Tag Archives: Rep. Steve Daines

Montana In Play

Montana

Montana

A new Public Policy Polling survey previews a tight race evolving in the Montana open-seat race. Those eventually becoming candidates will vie for the right to succeed Sen. Max Baucus (D), who is retiring after what will be 40 years in Congress.

The new data seems to poke holes in the prognostication that former Gov. Brian Schweitzer (D) would run away with the open-seat race should he decide to run. Other potential candidates have been hanging back awaiting his decision, but the former governor humorously quipped last week that it might be some time before he ultimately decides his 2014 plans.

Referring to his occupation as a soil scientist, Schweitzer said to a local news reporter, “…the most important thing a soil scientist has an understanding of is time-glacial time … I look at a mountain and I’m able to visualize how that mountain was created over 6 million years. You’re a journalist. You read time as next week, tomorrow. I think of time geologically. When you see me say ‘soon’ you may be thinking days — but I think of time in millions of years sometimes.” Thus, it appears his answer won’t be coming any time soon.

According to the PPP poll, Schweitzer would actually trail former Republican Gov. Marc Racicot (46-47 percent) even though the Democrat’s favorability index is much higher. Schweitzer scores 54:40 percent favorable to unfavorable, while Racicot only posts 43:37 percent, yet Racicot clings to a small lead.

Considering that Racicot is not likely to run, how does Schweitzer do against a more probable candidate? Paired with at-large Rep. Steve Daines (R), a freshman who ran strong in his first statewide campaign,  Continue reading >

Montana’s Sen. Baucus Retiring

Sen. Max Baucus (D-MT)

Sen. Max Baucus (D-MT)

As was widely reported yesterday, six-term Sen. Max Baucus (D-MT) announced his decision not to seek re-election next year. The decision appears to be a significant change of course for the senator, who was showing every early sign of jump-starting his political machine.

Baucus was actively raising substantial campaign money and, even as late as last week, voted against his party leadership and President Obama on the gun control bill; before that, the Democratic budget. The intent of his gun vote was to correctly position himself before an electorate that is highly sensitive toward 2nd Amendment restrictions.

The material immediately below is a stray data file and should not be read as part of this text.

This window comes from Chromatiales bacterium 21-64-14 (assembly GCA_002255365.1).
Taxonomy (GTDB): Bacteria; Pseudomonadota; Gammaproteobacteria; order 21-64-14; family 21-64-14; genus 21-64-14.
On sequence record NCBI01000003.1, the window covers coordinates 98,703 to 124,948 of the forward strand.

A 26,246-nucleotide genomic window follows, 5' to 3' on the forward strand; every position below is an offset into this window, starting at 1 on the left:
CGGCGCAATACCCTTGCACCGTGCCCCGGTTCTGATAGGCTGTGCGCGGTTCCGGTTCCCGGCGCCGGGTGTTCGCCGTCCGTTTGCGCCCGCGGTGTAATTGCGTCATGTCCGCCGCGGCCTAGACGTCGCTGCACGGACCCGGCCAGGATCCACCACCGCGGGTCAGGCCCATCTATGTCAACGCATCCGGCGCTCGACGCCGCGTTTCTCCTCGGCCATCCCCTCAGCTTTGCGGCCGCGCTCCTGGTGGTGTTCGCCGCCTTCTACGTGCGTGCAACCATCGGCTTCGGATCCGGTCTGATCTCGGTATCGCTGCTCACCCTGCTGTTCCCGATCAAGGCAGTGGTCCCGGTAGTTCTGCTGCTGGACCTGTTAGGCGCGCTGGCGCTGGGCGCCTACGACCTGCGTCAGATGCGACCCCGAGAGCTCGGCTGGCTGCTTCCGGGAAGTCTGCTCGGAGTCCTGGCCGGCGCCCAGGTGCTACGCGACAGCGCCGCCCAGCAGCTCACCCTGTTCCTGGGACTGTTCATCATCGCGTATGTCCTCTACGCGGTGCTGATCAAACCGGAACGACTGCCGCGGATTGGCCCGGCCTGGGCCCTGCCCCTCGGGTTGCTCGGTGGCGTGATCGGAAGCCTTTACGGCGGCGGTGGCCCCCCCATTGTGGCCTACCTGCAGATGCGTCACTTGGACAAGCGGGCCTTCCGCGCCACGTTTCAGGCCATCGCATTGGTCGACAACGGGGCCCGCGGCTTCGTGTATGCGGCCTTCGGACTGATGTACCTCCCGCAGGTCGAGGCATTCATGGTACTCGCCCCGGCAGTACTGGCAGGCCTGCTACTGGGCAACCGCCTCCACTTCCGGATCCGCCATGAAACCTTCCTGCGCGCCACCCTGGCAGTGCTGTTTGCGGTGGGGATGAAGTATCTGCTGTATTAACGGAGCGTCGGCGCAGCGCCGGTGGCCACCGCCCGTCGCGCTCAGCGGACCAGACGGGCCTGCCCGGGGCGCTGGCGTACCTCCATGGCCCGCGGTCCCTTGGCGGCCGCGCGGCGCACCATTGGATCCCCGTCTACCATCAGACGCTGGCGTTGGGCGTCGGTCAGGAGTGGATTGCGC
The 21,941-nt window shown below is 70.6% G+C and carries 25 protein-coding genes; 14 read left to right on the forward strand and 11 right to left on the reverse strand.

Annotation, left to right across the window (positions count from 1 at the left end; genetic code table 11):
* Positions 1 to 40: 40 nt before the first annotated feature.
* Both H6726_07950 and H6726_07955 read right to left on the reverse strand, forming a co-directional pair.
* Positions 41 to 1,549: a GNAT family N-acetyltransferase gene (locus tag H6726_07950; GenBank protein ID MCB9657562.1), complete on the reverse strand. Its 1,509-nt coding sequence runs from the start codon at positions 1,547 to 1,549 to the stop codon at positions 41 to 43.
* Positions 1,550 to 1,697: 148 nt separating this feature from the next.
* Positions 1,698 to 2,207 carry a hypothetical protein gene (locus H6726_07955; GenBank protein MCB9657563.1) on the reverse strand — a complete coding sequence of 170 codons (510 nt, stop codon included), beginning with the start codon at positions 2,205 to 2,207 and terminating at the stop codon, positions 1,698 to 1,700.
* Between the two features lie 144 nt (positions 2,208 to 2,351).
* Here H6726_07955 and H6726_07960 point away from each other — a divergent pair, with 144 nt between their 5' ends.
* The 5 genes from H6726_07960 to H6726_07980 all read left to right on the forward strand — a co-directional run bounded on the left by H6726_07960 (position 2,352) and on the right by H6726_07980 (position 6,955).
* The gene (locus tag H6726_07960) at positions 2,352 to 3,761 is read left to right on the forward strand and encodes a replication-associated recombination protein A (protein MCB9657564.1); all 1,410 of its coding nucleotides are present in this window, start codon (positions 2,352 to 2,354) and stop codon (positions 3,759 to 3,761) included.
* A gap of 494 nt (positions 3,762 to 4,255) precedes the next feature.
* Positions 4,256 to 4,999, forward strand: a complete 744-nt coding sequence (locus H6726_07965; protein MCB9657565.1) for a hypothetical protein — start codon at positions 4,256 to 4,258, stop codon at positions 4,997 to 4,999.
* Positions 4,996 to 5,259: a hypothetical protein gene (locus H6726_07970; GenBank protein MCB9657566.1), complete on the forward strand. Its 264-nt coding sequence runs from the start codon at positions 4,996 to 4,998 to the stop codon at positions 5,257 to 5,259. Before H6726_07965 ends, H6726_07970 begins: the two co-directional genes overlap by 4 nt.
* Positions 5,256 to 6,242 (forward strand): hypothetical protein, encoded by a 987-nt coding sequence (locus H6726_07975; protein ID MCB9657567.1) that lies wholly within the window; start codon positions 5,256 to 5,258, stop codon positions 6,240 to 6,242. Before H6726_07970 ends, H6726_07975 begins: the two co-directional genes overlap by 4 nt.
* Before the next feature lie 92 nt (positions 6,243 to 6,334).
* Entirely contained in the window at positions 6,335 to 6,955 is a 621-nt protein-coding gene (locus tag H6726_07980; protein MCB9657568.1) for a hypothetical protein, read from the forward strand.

He also just recently described implementation of the Obamacare legislation, a bill he co-authored and took the lead in passing the bill through the Finance Committee that he chairs and the Senate itself, as a “train wreck.” This move looked to be an effort to distance himself from the new healthcare system that is highly unpopular in Montana.

The Baucus about-face brings the total number of senators either leaving the body since the 2012 election, or saying they will, to 11 (Sen. Daniel Inouye passed away; John Kerry was appointed Secretary of State; Jim DeMint resigned; Saxby Chambliss, Tom Harkin, Carl Levin, Mike Johanns, Frank Lautenberg, Tim Johnson, Jay Rockefeller, and now Max Baucus are all retiring at the end of the current term). This obviously is a  Continue reading >

Montana’s Baucus is Vulnerable

A new Public Policy Polling survey (Feb. 15-17; 1,011 registered Montana voters; 371 “usual” Democratic primary voters) shows clear vulnerability for Senate Finance Committee chairman Max Baucus (D-MT). The senator, first elected in 1978, is preparing a run for a seventh term next year. Prior to his service in the Senate, Baucus spent four years in the US House of Representatives.

While the senator’s numbers aren’t particularly strong, he fares much worse against individuals unlikely to challenge him. Former Gov. Brian Schweitzer (D), who has repeatedly said he has no intention of running for the Senate, compares very well to Baucus if he were to oppose him in the Democratic primary. According to the survey results, the ex-two-term governor would bury the veteran federal incumbent 54-35 percent. Schweitzer’s personal favorability index registers a strong 56:37 percent positive to negative. In contrast, Sen. Baucus’ job approval ratio is an upside down 45:48 percent.

Three Republicans are highly competitive with the senator, but at least two of them won’t become candidates. Former Gov. Marc Racicot (R) leads Baucus 47-42 percent. Freshman Rep. Steve Daines (R-MT-AL) enjoys a 49-44 percent margin over the incumbent. Newly elected Attorney General Tim Fox (R) trails Baucus only 43-46 percent.

When paired individually against the two Republicans who have announced a campaign for the Senate — ex-state Senate Minority Leader Corey Stapleton and state Rep. Champ Edmunds — Sen. Baucus re-establishes healthy leads. He tops Stapleton 45-38 percent, while posting a full 10-point advantage over Edmunds, 47-37 percent.
 Continue reading >